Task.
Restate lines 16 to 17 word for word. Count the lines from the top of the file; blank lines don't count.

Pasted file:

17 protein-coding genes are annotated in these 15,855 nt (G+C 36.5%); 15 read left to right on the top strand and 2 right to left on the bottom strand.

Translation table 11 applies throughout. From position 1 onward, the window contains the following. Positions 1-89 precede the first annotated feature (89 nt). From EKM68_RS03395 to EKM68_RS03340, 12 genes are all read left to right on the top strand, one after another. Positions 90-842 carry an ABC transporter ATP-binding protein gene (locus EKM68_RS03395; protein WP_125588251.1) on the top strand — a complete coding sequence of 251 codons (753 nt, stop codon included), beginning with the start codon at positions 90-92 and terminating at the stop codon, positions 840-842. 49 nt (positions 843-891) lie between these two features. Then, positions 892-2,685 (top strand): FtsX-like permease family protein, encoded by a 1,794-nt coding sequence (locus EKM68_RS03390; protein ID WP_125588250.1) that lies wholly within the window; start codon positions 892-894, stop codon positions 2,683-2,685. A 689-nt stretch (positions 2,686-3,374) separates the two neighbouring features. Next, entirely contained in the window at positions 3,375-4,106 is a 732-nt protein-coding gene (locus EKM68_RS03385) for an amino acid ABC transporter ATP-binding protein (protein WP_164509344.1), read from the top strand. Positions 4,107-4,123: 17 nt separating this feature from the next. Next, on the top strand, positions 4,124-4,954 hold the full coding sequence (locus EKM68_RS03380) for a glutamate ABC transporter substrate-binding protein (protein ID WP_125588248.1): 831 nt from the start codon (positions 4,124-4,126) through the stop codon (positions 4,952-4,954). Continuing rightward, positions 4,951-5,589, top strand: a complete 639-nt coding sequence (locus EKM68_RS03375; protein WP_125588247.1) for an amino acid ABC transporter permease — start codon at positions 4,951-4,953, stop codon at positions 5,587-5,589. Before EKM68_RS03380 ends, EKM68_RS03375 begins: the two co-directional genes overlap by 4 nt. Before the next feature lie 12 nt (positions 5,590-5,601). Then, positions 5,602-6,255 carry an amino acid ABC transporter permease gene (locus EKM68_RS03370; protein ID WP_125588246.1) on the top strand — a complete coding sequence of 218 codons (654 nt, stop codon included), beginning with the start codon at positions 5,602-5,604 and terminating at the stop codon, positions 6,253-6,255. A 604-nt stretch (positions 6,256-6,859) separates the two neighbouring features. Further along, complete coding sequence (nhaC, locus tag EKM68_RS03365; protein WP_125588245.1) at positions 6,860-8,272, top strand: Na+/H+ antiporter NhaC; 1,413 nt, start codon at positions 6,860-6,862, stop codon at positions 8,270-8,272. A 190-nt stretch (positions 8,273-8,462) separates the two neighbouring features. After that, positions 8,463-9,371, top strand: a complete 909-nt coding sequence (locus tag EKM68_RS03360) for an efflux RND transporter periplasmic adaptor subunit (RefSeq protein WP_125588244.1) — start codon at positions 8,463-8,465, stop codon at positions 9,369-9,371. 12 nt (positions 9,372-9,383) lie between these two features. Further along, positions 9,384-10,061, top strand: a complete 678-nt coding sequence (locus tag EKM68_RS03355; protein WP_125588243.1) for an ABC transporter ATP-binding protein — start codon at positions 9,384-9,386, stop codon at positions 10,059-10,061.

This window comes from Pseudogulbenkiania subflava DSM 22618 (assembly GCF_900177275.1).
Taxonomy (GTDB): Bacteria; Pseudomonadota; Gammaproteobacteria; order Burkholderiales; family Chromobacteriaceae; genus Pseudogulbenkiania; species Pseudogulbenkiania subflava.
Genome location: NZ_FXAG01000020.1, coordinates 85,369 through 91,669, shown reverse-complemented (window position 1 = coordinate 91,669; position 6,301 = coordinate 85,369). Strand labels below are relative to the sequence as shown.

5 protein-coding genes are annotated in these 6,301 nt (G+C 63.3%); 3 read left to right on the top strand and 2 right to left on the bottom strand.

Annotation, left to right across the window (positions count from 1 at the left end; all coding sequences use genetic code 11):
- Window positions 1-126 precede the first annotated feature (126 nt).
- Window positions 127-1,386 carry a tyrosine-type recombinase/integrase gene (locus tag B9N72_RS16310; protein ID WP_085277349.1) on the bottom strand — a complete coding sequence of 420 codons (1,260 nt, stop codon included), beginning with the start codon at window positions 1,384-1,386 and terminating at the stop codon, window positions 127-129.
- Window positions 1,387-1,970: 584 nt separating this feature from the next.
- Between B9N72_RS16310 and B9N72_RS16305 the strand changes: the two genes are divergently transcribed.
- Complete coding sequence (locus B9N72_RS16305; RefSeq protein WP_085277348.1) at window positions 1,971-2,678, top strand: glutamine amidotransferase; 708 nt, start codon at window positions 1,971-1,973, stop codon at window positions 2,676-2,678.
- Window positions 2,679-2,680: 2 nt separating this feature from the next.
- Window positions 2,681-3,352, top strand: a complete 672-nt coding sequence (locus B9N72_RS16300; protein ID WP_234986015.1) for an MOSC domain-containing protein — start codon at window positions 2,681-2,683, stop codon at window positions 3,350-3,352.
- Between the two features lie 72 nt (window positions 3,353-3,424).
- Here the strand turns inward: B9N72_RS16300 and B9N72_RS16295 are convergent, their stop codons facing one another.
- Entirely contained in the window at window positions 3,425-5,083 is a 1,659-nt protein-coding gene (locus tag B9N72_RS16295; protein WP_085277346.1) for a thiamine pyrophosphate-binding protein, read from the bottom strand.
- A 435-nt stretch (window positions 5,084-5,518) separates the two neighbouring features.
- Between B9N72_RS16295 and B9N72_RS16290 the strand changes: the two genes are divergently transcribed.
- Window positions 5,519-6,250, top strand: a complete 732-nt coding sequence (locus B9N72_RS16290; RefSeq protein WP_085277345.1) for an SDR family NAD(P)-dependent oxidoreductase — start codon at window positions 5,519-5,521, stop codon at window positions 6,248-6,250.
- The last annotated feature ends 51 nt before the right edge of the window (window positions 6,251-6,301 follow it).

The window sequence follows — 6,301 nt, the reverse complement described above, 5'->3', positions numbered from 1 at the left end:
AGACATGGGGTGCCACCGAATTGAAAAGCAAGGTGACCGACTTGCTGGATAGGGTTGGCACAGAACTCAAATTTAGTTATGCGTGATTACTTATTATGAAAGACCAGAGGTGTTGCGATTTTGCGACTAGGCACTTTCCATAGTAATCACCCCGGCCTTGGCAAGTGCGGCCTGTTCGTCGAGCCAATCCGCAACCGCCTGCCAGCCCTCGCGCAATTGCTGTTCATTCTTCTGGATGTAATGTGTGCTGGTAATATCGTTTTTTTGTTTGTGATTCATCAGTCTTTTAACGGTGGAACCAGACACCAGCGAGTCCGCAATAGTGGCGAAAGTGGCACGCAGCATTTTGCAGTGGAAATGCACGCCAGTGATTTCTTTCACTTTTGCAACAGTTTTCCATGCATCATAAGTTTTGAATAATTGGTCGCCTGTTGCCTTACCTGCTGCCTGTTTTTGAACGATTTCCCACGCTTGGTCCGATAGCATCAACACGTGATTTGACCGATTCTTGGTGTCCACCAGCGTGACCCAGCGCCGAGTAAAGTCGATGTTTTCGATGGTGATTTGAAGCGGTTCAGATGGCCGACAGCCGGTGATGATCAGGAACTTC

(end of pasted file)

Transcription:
- Here the strand turns inward: B9N72_RS16300 and B9N72_RS16295 are convergent, their stop codons facing one another.
- Entirely contained in the window at window positions 3,425-5,083 is a 1,659-nt protein-coding gene (locus tag B9N72_RS16295; protein WP_085277346.1) for a thiamine pyrophosphate-binding protein, read from the bottom strand.